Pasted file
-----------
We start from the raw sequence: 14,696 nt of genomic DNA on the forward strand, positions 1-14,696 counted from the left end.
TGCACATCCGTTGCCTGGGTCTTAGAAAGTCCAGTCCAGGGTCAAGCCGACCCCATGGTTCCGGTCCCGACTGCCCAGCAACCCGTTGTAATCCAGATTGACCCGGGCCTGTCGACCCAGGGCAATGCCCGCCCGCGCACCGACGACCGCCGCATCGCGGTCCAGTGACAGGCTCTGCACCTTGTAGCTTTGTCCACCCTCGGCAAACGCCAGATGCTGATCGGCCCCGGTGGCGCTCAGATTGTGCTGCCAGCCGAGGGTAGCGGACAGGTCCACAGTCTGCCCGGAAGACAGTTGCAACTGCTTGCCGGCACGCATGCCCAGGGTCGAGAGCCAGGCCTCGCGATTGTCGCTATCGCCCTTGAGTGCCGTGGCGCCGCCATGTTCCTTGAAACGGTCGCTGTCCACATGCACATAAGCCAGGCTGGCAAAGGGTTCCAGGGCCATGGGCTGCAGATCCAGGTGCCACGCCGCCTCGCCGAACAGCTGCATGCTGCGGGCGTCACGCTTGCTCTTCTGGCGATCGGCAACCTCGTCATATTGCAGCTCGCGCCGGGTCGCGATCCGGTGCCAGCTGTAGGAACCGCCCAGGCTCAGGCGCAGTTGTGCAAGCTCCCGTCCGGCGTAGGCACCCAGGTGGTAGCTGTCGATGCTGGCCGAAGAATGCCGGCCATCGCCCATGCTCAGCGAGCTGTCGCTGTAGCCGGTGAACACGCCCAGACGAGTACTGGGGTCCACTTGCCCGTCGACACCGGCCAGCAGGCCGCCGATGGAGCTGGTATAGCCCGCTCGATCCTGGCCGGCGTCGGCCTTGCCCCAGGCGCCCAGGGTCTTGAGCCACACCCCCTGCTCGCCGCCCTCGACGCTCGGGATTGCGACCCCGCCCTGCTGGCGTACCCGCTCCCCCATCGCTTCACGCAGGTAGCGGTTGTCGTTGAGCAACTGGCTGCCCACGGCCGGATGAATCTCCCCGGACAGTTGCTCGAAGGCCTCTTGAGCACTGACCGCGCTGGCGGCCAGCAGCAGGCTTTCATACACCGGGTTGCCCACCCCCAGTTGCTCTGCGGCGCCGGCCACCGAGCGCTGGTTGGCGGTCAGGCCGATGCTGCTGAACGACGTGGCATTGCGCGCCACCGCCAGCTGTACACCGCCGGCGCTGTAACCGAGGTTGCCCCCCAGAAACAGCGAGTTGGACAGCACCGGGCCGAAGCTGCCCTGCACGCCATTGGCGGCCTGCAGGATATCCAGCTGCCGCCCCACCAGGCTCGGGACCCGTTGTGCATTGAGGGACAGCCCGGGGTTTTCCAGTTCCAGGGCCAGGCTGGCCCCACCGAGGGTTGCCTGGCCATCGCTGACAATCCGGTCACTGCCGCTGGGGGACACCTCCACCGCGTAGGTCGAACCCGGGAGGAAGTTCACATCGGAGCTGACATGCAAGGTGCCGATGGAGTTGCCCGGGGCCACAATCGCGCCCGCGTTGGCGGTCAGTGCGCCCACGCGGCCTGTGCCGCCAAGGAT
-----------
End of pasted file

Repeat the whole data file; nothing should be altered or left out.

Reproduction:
We start from the raw sequence: 14,696 nt of genomic DNA on the forward strand, positions 1-14,696 counted from the left end.
TGCACATCCGTTGCCTGGGTCTTAGAAAGTCCAGTCCAGGGTCAAGCCGACCCCATGGTTCCGGTCCCGACTGCCCAGCAACCCGTTGTAATCCAGATTGACCCGGGCCTGTCGACCCAGGGCAATGCCCGCCCGCGCACCGACGACCGCCGCATCGCGGTCCAGTGACAGGCTCTGCACCTTGTAGCTTTGTCCACCCTCGGCAAACGCCAGATGCTGATCGGCCCCGGTGGCGCTCAGATTGTGCTGCCAGCCGAGGGTAGCGGACAGGTCCACAGTCTGCCCGGAAGACAGTTGCAACTGCTTGCCGGCACGCATGCCCAGGGTCGAGAGCCAGGCCTCGCGATTGTCGCTATCGCCCTTGAGTGCCGTGGCGCCGCCATGTTCCTTGAAACGGTCGCTGTCCACATGCACATAAGCCAGGCTGGCAAAGGGTTCCAGGGCCATGGGCTGCAGATCCAGGTGCCACGCCGCCTCGCCGAACAGCTGCATGCTGCGGGCGTCACGCTTGCTCTTCTGGCGATCGGCAACCTCGTCATATTGCAGCTCGCGCCGGGTCGCGATCCGGTGCCAGCTGTAGGAACCGCCCAGGCTCAGGCGCAGTTGTGCAAGCTCCCGTCCGGCGTAGGCACCCAGGTGGTAGCTGTCGATGCTGGCCGAAGAATGCCGGCCATCGCCCATGCTCAGCGAGCTGTCGCTGTAGCCGGTGAACACGCCCAGACGAGTACTGGGGTCCACTTGCCCGTCGACACCGGCCAGCAGGCCGCCGATGGAGCTGGTATAGCCCGCTCGATCCTGGCCGGCGTCGGCCTTGCCCCAGGCGCCCAGGGTCTTGAGCCACACCCCCTGCTCGCCGCCCTCGACGCTCGGGATTGCGACCCCGCCCTGCTGGCGTACCCGCTCCCCCATCGCTTCACGCAGGTAGCGGTTGTCGTTGAGCAACTGGCTGCCCACGGCCGGATGAATCTCCCCGGACAGTTGCTCGAAGGCCTCTTGAGCACTGACCGCGCTGGCGGCCAGCAGCAGGCTTTCATACACCGGGTTGCCCACCCCCAGTTGCTCTGCGGCGCCGGCCACCGAGCGCTGGTTGGCGGTCAGGCCGATGCTGCTGAACGACGTGGCATTGCGCGCCACCGCCAGCTGTACACCGCCGGCGCTGTAACCGAGGTTGCCCCCCAGAAACAGCGAGTTGGACAGCACCGGGCCGAAGCTGCCCTGCACGCCATTGGCGGCCTGCAGGATATCCAGCTGCCGCCCCACCAGGCTCGGGACCCGTTGTGCATTGAGGGACAGCCCGGGGTTTTCCAGTTCCAGGGCCAGGCTGGCCCCACCGAGGGTTGCCTGGCCATCGCTGACAATCCGGTCACTGCCGCTGGGGGACACCTCCACCGCGTAGGTCGAACCCGGGAGGAAGTTCACATCGGAGCTGACATGCAAGGTGCCGATGGAGTTGCCCGGGGCCACAATCGCGCCCGCGTTGGCGGTCAGTGCGCCCACGCGGCCTGTGCCGCCAAGGAT